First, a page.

more ascerbic slant, as does the near-absence of vibrato
in the violin technique.
Deodatos directorial approach, on the other hand,
has no religiosity; under his control the film is a hardto-swallow mixture of amorality and moral censure.
The mismatch sticks out like a peeled thumb; theres
no credible way to square Deodatos amoral strategy
of killing animals on camera with his tub-thumping
anger at the immorality of Western media, or to
correspond his relentless depiction of sexual violence
against native women with his assertion that the film
has the sanctity of Amazonian tribal culture at its heart.
Only as a dissertation on manipulation does the film

have credibility. Deodatos ironic use of music results

in a fractured relationship between film and audience
not unlike Jean-Luc Godards use of Georges Delerues
compositions in CONTEMPT (1963). Ortolani scores
as though addressing the Fall of Man; Deodato remains
detached, applying the cues metatextually. His use of
music, though structurally disciplined and coherent, is as
cynical as the rest of his conception. The dissonance of
these two approaches -- Ortolani sincere and emotional,
Deodato ironic and intellectual -- adds yet another level
of discomfort to CANNIBAL HOLOCAUST.
Why did Deodato wish to make such a horrifying
and distressing film? If one believes recent interviews
its because he was concerned about the oppression of
indigenous peoples by white cultural incursion and felt
critical of the Italian medias bloodthirsty reporting of
homeland terrorist atrocities. Riz Ortolanis reason for
agreeing to score the movie remains obscure, but one
thing is for sure; his engagement with the images was
heartfelt. Thanks to his moving and indelible music,
CANNIBAL HOLOCAUST inspires intensely complex
feelings; of compassion mixed with horror, and despair at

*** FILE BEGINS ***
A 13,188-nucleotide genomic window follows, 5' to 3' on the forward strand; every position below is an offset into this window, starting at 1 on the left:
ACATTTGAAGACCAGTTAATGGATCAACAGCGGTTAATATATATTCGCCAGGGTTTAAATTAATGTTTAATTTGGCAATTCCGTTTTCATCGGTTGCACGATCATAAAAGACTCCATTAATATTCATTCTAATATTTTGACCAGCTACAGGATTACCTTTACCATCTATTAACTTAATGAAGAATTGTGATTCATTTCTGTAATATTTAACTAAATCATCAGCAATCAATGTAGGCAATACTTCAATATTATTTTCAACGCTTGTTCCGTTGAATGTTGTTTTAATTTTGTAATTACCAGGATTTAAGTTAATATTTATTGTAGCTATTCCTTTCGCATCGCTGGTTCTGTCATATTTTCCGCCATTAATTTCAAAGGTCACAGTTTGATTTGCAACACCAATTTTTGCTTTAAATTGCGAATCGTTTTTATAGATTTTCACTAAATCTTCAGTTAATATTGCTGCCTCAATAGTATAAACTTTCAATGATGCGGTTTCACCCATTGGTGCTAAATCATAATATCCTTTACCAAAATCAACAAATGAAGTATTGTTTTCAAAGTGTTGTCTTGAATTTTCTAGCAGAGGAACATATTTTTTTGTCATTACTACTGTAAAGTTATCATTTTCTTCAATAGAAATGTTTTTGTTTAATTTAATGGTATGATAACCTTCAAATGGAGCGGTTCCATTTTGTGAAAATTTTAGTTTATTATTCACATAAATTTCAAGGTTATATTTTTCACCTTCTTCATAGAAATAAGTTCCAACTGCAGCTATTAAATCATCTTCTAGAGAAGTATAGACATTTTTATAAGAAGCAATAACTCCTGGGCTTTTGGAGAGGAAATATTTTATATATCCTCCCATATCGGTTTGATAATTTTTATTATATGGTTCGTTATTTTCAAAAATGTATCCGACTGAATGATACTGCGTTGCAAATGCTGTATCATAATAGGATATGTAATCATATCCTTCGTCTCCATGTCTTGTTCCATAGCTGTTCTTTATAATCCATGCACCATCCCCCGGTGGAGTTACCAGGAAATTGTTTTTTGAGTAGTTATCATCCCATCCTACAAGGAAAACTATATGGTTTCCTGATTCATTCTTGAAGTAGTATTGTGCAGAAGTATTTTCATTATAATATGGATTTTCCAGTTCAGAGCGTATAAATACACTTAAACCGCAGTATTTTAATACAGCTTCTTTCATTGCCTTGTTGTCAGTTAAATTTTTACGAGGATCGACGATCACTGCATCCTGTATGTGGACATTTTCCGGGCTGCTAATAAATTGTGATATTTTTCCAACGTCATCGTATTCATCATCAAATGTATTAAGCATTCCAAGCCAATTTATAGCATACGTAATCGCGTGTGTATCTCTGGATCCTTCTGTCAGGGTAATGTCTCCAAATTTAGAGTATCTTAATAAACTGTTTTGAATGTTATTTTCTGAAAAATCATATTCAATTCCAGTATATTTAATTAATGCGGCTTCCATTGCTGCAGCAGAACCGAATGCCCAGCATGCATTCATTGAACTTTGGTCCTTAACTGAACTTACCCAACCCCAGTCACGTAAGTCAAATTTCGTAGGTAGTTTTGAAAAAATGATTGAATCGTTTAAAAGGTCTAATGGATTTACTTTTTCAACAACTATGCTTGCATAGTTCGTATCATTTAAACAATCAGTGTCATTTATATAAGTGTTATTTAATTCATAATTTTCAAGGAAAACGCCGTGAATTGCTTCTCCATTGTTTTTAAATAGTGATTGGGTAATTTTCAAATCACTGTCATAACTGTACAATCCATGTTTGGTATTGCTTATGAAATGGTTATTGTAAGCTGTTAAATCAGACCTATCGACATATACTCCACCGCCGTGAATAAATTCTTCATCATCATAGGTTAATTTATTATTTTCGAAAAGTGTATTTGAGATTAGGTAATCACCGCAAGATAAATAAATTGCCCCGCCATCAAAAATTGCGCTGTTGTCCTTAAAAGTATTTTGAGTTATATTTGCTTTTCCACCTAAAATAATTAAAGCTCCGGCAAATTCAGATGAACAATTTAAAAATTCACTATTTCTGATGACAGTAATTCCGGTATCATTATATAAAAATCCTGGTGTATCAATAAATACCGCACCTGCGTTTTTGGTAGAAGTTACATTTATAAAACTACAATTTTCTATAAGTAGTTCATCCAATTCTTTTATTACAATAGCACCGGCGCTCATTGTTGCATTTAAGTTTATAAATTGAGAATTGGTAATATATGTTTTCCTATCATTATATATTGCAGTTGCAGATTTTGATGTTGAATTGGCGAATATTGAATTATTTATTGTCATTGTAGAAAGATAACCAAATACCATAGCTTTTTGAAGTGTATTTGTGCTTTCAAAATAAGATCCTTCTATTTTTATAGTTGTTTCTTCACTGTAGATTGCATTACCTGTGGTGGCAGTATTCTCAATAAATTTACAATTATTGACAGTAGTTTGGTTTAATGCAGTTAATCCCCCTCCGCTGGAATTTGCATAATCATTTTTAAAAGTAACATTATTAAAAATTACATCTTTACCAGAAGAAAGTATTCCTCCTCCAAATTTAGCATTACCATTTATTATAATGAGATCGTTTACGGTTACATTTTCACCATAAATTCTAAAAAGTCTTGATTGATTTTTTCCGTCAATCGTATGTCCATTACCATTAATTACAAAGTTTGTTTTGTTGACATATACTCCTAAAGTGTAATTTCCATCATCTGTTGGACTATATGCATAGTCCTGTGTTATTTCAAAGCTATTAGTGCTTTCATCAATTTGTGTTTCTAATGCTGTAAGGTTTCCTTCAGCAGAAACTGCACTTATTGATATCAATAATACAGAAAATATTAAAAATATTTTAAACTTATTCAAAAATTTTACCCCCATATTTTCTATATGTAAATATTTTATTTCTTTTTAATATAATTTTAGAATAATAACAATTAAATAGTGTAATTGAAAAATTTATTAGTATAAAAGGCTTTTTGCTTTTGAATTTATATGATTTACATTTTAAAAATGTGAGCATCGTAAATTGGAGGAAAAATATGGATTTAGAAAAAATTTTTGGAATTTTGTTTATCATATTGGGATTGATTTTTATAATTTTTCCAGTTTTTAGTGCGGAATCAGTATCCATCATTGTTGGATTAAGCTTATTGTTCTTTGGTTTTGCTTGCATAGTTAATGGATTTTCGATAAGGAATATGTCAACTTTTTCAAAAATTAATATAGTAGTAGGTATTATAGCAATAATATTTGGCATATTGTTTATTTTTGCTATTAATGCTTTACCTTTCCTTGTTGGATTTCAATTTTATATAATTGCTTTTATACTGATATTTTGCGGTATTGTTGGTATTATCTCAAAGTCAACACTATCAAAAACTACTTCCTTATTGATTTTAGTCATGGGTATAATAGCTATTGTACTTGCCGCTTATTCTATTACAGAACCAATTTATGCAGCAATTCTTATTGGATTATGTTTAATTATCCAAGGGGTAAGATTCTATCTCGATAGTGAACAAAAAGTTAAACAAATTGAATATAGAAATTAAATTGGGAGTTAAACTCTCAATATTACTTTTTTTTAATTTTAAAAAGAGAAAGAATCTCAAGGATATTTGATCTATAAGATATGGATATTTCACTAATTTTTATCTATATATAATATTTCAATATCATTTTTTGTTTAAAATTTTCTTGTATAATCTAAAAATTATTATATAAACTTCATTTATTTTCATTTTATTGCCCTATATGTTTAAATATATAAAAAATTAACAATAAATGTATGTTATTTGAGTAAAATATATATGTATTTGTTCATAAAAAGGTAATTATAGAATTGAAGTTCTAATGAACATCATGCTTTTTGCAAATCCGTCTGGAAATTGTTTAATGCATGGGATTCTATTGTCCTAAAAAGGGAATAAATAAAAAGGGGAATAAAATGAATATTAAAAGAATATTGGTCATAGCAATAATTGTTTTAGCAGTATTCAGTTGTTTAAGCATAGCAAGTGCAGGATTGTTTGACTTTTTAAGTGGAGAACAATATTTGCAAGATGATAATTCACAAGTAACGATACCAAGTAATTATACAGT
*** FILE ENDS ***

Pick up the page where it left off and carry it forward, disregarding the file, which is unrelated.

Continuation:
the depths of human depravity. 6
The CANNIBAL HOLOCAUST soundtrack is available
for the first time ever on vinyl from Mondo on February
14th. Go to for more information.



Tickets may be purchased online at
For more information, call 512.475.6013
or email
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Video Vortex:
The Hocus Pocus Of

Alamo Drafthouse Art Director and Programmer


It's common knowledge that the most important ninja

skill is stealth. It's a lesser known fact that stealth can be
achieved while wearing green parachute pants.
In the 1980s, filmmaker Godfrey Ho was responsible for
the creation of approximately one-hundred-and-fortythree patchwork ninja movies. They have titles like
and NINJA DEMON'S MASSACRE. The method of
attack was simple. Ho and his partner would purchase
a movie that had nothing to do with ninjas. Then
they would insert newly-shot scenes of ninjas, add
unlicensed songs, and attempt to create a narrative
through dubbing. In DIAMOND NINJA FORCE,
a softcore POLTERGEIST rip-off was combined
with scenes of Richard Harrison talking on a Garfield
telephone and dismembering ninjas while most of
in the background. No matter the "genre," Ho's ninja
movies are fascinating and stupefying. They don't have
the ingrained passion of other multi-sourced collages,
RISING. But they do guarantee an exhilarating state of
anti-consciousness that's rivaled only by Turkey's most
ruthlessly deranged filmmakers.
So what happens when Godfrey Ho puts down his
35mm film camera, picks up a camcorder and makes
a legit shot-on-video (SOV) ninja movie that contains
zero recycled footage?
also called a life-changing free-for-all with an agenda of
desecration against your senses.
A non-American, un-commando, sometimes-ninja
named Larry wears electric blue short-shorts and
Hawaiian shirts, usually at the same time. Larry spends
his time sitting in front of paintings, making objects
move with his thoughts and sparring with ninjas
who might be ghosts. Meanwhile, a scientist named
Tanaka has created a formula that will revolutionize
"germ warfare." A gang of evil ninjas who practice
"hocus pocus" are out to get that formula, as are some
American gangsters. Larry will not stand for this! And
so, he assembles a team of martial arts warriors to help
Tanaka. One of the warriors wears a denim jumpsuit
with rhinestones. The other wears Union Jack shortshorts. They do not change these clothes before fighting
As long as you don't think about it, the plot of
understand. That's probably because it has the same
general structure as CLASH OF THE NINJAS and
dozens of other Godfrey Ho productions. But the plot
isn't the focus. It's not the thing that causes you to
convulse and sweat because your body doesn't know


what to do with itself in the face of such misguided

confidence. That honor goes to the execution.
like drinking a suicide soda that was built from three
thousand flavors. It makes your eyes burn and your
insides buckle, but there's no other experience like it.
And there never will be again. Because Ho's technical
decisions are as ridiculous as the fashion choices of his
cast. When Tanaka drives a car slowly on the highway,
digs a hole, or sits on a couch, one-fingered guitar
shredding accompanies him. When Larry jumps off of